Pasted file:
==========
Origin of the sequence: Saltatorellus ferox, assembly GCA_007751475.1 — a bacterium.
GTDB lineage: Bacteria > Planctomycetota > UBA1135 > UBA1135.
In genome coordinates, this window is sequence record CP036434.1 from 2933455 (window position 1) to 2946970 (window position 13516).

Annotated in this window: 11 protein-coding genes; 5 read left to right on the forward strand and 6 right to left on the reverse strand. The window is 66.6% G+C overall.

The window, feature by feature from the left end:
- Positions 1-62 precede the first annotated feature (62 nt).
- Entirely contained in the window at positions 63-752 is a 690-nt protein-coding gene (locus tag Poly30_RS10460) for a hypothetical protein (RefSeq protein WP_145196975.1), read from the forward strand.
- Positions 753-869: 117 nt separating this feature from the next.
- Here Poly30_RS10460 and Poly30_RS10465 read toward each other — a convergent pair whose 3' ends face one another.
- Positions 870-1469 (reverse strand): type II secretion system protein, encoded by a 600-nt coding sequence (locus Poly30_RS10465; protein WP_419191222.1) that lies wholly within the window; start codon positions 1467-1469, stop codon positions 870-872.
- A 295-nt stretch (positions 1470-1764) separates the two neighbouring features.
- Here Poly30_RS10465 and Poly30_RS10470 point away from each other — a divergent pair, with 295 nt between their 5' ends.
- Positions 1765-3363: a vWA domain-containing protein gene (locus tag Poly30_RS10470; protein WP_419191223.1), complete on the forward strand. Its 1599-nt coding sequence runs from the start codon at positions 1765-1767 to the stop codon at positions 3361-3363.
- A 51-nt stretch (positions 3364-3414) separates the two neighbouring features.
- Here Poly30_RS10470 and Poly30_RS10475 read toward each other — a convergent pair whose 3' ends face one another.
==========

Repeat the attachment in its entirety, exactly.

Origin of the sequence: Saltatorellus ferox, assembly GCA_007751475.1 — a bacterium.
GTDB lineage: Bacteria > Planctomycetota > UBA1135 > UBA1135.
In genome coordinates, this window is sequence record CP036434.1 from 2933455 (window position 1) to 2946970 (window position 13516).

Annotated in this window: 11 protein-coding genes; 5 read left to right on the forward strand and 6 right to left on the reverse strand. The window is 66.6% G+C overall.

The window, feature by feature from the left end:
- Positions 1-62 precede the first annotated feature (62 nt).
- Entirely contained in the window at positions 63-752 is a 690-nt protein-coding gene (locus tag Poly30_RS10460) for a hypothetical protein (RefSeq protein WP_145196975.1), read from the forward strand.
- Positions 753-869: 117 nt separating this feature from the next.
- Here Poly30_RS10460 and Poly30_RS10465 read toward each other — a convergent pair whose 3' ends face one another.
- Positions 870-1469 (reverse strand): type II secretion system protein, encoded by a 600-nt coding sequence (locus Poly30_RS10465; protein WP_419191222.1) that lies wholly within the window; start codon positions 1467-1469, stop codon positions 870-872.
- A 295-nt stretch (positions 1470-1764) separates the two neighbouring features.
- Here Poly30_RS10465 and Poly30_RS10470 point away from each other — a divergent pair, with 295 nt between their 5' ends.
- Positions 1765-3363: a vWA domain-containing protein gene (locus tag Poly30_RS10470; protein WP_419191223.1), complete on the forward strand. Its 1599-nt coding sequence runs from the start codon at positions 1765-1767 to the stop codon at positions 3361-3363.
- A 51-nt stretch (positions 3364-3414) separates the two neighbouring features.
- Here Poly30_RS10470 and Poly30_RS10475 read toward each other — a convergent pair whose 3' ends face one another.